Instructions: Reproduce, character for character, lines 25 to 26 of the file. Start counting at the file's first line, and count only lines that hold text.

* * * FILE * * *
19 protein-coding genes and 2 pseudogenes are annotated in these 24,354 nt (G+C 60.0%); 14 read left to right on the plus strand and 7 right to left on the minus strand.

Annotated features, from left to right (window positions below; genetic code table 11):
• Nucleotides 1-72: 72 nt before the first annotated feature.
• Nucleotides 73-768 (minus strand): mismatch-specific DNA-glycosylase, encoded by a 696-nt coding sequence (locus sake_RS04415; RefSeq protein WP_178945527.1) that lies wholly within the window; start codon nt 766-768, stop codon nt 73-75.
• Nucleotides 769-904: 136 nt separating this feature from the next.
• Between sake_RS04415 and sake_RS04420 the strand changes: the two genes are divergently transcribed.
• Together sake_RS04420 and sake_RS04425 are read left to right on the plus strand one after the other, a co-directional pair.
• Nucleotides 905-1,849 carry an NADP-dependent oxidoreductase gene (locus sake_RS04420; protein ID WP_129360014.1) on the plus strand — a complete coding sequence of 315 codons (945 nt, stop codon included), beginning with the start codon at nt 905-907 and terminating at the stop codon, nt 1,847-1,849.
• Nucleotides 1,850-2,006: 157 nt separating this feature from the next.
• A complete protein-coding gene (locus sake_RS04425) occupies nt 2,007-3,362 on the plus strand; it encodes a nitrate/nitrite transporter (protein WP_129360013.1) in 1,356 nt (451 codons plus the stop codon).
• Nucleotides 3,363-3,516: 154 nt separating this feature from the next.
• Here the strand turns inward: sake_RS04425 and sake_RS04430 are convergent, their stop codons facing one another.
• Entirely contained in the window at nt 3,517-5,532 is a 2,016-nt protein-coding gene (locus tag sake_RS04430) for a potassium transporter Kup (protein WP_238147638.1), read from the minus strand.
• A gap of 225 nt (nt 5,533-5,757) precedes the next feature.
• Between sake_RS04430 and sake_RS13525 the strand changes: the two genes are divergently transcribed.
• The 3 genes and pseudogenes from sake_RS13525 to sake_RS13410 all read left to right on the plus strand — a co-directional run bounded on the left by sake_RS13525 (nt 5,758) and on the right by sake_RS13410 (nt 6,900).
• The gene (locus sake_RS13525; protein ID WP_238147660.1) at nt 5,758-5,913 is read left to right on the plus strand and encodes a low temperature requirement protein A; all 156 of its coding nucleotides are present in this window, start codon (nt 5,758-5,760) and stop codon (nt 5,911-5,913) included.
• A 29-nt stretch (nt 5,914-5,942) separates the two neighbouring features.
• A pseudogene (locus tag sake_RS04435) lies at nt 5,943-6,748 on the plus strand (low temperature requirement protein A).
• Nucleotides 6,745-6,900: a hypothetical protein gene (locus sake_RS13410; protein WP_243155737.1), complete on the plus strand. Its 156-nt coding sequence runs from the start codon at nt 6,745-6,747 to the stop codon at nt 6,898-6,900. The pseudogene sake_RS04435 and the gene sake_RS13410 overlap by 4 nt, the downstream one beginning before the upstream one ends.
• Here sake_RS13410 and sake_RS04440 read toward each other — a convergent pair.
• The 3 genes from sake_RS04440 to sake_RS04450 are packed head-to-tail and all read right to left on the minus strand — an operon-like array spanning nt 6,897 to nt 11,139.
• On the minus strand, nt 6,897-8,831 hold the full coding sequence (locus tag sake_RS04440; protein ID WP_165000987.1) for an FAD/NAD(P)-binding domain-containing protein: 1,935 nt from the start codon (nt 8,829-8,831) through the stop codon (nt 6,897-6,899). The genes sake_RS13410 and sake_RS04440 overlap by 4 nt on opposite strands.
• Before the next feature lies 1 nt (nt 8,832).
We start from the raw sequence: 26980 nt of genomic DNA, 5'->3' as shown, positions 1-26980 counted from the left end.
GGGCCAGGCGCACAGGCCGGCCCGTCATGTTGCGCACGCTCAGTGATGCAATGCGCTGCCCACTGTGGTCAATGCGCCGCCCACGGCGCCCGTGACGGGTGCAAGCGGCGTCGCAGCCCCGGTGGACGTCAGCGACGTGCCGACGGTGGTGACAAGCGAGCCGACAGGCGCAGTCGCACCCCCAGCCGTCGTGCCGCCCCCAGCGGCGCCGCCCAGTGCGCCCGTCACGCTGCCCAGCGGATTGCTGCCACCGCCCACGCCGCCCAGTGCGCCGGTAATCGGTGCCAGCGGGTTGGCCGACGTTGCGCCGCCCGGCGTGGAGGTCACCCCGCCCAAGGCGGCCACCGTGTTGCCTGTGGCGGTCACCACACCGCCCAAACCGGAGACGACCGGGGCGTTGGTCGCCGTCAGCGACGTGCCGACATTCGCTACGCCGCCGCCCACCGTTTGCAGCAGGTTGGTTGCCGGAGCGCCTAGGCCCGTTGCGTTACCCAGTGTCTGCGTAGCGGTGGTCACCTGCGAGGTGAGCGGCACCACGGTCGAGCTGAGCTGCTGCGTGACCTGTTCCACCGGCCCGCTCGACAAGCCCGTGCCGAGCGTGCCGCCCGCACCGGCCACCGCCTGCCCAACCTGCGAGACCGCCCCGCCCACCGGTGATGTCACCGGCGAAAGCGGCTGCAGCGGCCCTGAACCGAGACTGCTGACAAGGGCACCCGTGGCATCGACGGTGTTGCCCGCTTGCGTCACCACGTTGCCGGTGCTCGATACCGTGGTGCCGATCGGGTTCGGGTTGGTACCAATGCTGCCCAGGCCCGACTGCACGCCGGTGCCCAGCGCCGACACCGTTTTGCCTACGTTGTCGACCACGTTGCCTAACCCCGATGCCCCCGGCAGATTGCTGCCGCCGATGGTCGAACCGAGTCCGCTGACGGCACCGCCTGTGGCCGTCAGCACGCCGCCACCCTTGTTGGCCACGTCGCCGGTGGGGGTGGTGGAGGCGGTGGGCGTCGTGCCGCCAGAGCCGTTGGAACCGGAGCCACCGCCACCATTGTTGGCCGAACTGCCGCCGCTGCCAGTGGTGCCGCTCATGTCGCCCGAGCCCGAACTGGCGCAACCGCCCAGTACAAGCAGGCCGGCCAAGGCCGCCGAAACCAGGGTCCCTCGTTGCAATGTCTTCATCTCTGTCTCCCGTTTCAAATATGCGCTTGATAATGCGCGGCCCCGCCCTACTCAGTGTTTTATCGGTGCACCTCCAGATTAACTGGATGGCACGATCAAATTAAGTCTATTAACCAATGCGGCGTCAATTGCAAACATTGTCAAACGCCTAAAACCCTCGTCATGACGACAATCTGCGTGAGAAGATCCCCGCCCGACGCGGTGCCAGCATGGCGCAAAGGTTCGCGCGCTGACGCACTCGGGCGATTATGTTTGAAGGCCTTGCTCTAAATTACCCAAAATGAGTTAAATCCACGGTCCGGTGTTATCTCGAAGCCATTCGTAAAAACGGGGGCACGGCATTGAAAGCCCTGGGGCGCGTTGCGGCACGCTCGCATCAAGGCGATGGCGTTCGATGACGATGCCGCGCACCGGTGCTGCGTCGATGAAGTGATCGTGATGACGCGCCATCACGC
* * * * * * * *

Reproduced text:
We start from the raw sequence: 26980 nt of genomic DNA, 5'->3' as shown, positions 1-26980 counted from the left end.
GGGCCAGGCGCACAGGCCGGCCCGTCATGTTGCGCACGCTCAGTGATGCAATGCGCTGCCCACTGTGGTCAATGCGCCGCCCACGGCGCCCGTGACGGGTGCAAGCGGCGTCGCAGCCCCGGTGGACGTCAGCGACGTGCCGACGGTGGTGACAAGCGAGCCGACAGGCGCAGTCGCACCCCCAGCCGTCGTGCCGCCCCCAGCGGCGCCGCCCAGTGCGCCCGTCACGCTGCCCAGCGGATTGCTGCCACCGCCCACGCCGCCCAGTGCGCCGGTAATCGGTGCCAGCGGGTTGGCCGACGTTGCGCCGCCCGGCGTGGAGGTCACCCCGCCCAAGGCGGCCACCGTGTTGCCTGTGGCGGTCACCACACCGCCCAAACCGGAGACGACCGGGGCGTTGGTCGCCGTCAGCGACGTGCCGACATTCGCTACGCCGCCGCCCACCGTTTGCAGCAGGTTGGTTGCCGGAGCGCCTAGGCCCGTTGCGTTACCCAGTGTCTGCGTAGCGGTGGTCACCTGCGAGGTGAGCGGCACCACGGTCGAGCTGAGCTGCTGCGTGACCTGTTCCACCGGCCCGCTCGACAAGCCCGTGCCGAGCGTGCCGCCCGCACCGGCCACCGCCTGCCCAACCTGCGAGACCGCCCCGCCCACCGGTGATGTCACCGGCGAAAGCGGCTGCAGCGGCCCTGAACCGAGACTGCTGACAAGGGCACCCGTGGCATCGACGGTGTTGCCCGCTTGCGTCACCACGTTGCCGGTGCTCGATACCGTGGTGCCGATCGGGTTCGGGTTGGTACCAATGCTGCCCAGGCCCGACTGCACGCCGGTGCCCAGCGCCGACACCGTTTTGCCTACGTTGTCGACCACGTTGCCTAACCCCGATGCCCCCGGCAGATTGCTGCCGCCGATGGTCGAACCGAGTCCGCTGACGGCACCGCCTGTGGCCGTCAGCACGCCGCCACCCTTGTTGGCCACGTCGCCGGTGGGGGTGGTGGAGGCGGTGGGCGTCGTGCCGCCAGAGCCGTTGGAACCGGAGCCACCGCCACCATTGTTGGCCGAACTGCCGCCGCTGCCAGTGGTGCCGCTCATGTCGCCCGAGCCCGAACTGGCGCAACCGCCCAGTACAAGCAGGCCGGCCAAGGCCGCCGAAACCAGGGTCCCTCGTTGCAATGTCTTCATCTCTGTCTCCCGTTTCAAATATGCGCTTGATAATGCGCGGCCCCGCCCTACTCAGTGTTTTATCGGTGCACCTCCAGATTAACTGGATGGCACGATCAAATTAAGTCTATTAACCAATGCGGCGTCAATTGCAAACATTGTCAAACGCCTAAAACCCTCGTCATGACGACAATCTGCGTGAGAAGATCCCCGCCCGACGCGGTGCCAGCATGGCGCAAAGGTTCGCGCGCTGACGCACTCGGGCGATTATGTTTGAAGGCCTTGCTCTAAATTACCCAAAATGAGTTAAATCCACGGTCCGGTGTTATCTCGAAGCCATTCGTAAAAACGGGGGCACGGCATTGAAAGCCCTGGGGCGCGTTGCGGCACGCTCGCATCAAGGCGATGGCGTTCGATGACGATGCCGCGCACCGGTGCTGCGTCGATGAAGTGATCGTGATGACGCGCCATCACGC